Tests for common as well as rare genetic disorders will proliferate as more of the human genome is mapped. In addition to predicting those at risk for future disease, genetic tests can detect those at risk of having affected offspring, and, by prenatal diagnosis, the affected offspring as well. Such identification permits couples the options of avoiding the conception or birth of affected offspring. By these means as well as by presymptomatic interventions, genetic tests can result in reducing the burden of disease. However, some people's religious and ethical beliefs and concern for personal autonomy will lead them to reject testing. The objective, and rapid diffusion of genetic tests without infringing on personal autonomy and without neglecting those with rare diseases. With an insufficient number of trained geneticists to provide tests, non- geneticist physicians--including obstetricians, pediatricians, internists, and psychiatrists--will be involved in genetic testing. In this project, the knowledge of, and attitudes toward, genetic testing of physicians and master's level genetic associates will be determined. The law has already been used to mandate genetic screening, thereby undermining individual autonomy. Courts have held physicians liable for not performing genetic tests, thereby exerting pressure on other physicians to provide tests. A retrospective analysis of malpractice cases involving genetic technologies and those involving other technologies will determine whether courts have used different factors in deciding genetic compared to non-genetic cases. Current legislators and judges will be surveyed on their attitudes toward the use of law to alter the rate of diffusion of genetic tests. Many genetic tests are performed in university laboratories and offer little financial reward. Mapping of the human genome has already stimulated commercial interest. The extent to which commercial support of scientists working in universities as well as in industry influences the sharing of research findings and interest for rare diseases will be determined.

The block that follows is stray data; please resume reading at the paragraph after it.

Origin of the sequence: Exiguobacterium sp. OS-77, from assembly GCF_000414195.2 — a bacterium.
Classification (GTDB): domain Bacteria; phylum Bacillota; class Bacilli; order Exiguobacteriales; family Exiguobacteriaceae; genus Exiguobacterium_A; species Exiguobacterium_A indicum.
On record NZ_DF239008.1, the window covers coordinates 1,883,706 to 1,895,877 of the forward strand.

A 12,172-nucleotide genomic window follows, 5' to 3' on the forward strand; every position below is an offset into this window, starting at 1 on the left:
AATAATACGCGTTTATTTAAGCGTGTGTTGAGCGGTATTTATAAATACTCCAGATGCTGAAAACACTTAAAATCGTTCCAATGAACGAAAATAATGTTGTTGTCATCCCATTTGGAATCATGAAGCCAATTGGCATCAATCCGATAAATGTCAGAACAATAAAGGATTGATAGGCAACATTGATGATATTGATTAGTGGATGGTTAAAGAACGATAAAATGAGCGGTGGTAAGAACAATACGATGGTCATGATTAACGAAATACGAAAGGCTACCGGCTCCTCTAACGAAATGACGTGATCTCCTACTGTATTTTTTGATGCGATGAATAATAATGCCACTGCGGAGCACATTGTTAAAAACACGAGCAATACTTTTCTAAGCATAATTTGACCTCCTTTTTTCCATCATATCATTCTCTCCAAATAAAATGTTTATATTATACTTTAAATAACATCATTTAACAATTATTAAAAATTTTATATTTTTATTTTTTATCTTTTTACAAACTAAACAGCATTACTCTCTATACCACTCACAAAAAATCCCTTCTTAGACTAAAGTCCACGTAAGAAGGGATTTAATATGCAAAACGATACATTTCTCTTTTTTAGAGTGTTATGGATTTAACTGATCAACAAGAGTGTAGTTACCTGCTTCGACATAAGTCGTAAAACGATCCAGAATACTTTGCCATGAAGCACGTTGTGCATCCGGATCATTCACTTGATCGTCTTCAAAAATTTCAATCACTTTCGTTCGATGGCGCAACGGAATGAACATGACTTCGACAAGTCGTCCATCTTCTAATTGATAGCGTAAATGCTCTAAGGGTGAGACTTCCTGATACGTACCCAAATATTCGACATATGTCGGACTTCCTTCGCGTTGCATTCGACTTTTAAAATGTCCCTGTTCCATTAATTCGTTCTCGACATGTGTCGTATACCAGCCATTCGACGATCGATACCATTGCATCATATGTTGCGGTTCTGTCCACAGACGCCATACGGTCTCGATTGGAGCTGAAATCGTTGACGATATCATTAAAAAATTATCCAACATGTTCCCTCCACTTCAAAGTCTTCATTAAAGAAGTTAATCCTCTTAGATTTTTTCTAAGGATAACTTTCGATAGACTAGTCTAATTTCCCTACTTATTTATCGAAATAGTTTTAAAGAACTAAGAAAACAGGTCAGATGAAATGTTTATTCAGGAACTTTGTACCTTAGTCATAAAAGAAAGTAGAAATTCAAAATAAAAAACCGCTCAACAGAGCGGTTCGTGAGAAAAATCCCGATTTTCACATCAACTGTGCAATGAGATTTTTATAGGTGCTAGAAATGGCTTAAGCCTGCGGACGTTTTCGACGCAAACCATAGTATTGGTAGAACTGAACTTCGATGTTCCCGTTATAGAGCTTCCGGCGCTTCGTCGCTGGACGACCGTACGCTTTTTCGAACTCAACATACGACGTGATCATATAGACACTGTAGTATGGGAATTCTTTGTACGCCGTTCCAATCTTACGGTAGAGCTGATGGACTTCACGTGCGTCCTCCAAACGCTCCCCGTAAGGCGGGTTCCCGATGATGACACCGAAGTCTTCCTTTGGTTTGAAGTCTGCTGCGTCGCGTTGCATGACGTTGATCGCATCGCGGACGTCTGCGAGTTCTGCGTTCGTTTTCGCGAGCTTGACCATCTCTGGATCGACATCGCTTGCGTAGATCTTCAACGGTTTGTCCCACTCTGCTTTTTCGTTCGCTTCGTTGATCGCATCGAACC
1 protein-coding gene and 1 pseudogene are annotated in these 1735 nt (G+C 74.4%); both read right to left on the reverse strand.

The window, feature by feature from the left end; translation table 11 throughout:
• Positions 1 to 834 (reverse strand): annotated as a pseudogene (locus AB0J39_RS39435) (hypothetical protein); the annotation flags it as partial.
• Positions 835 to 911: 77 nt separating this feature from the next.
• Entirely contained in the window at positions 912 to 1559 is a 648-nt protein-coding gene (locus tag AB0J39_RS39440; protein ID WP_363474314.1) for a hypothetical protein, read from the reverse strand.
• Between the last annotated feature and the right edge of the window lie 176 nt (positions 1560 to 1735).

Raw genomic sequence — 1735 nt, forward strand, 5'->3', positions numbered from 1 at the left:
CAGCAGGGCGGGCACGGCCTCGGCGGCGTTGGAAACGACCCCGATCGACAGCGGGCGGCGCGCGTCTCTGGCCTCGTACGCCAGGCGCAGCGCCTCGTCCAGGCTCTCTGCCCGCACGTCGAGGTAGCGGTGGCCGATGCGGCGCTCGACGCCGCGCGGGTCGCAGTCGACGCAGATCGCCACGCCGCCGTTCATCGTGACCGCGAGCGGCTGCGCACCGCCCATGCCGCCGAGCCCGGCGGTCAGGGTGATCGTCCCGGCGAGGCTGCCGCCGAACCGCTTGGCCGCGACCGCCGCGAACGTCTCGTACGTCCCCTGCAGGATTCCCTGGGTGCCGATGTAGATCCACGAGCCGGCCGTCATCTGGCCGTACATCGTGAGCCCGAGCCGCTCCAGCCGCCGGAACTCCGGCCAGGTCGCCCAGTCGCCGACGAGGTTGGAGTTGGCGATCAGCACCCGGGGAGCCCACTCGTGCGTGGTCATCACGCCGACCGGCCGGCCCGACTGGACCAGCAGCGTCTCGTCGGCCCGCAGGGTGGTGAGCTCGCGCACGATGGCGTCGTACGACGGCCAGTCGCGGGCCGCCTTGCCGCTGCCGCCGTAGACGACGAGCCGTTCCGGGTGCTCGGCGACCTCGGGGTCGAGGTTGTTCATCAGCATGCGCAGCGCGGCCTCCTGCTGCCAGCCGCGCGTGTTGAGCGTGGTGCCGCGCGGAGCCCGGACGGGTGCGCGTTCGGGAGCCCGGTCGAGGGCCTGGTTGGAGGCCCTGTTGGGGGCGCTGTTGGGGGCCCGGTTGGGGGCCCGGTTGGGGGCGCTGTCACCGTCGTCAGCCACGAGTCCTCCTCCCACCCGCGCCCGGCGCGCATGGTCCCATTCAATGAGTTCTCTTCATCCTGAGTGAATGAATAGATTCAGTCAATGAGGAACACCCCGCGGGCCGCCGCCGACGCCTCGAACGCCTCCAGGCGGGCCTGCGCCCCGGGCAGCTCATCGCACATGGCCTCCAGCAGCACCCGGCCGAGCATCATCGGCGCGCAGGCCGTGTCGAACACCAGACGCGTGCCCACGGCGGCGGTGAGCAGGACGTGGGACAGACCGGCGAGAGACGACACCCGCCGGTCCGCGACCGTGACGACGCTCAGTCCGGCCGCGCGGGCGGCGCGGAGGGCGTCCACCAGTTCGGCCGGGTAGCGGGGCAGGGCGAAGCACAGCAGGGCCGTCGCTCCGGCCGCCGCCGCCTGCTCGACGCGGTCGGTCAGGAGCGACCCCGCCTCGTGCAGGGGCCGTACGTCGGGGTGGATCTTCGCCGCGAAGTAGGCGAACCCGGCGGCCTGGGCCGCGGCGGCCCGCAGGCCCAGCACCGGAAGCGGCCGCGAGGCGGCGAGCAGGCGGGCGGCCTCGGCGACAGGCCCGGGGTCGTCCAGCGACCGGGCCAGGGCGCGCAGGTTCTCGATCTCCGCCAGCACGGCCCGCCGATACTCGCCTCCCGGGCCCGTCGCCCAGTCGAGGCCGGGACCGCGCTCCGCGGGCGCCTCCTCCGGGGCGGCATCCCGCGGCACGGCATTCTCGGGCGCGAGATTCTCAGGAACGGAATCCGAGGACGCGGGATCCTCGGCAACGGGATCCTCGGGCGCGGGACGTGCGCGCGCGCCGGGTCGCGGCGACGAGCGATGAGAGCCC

National Institute of Health (NIH)
National Human Genome Research Institute (NHGRI)
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Johns Hopkins University
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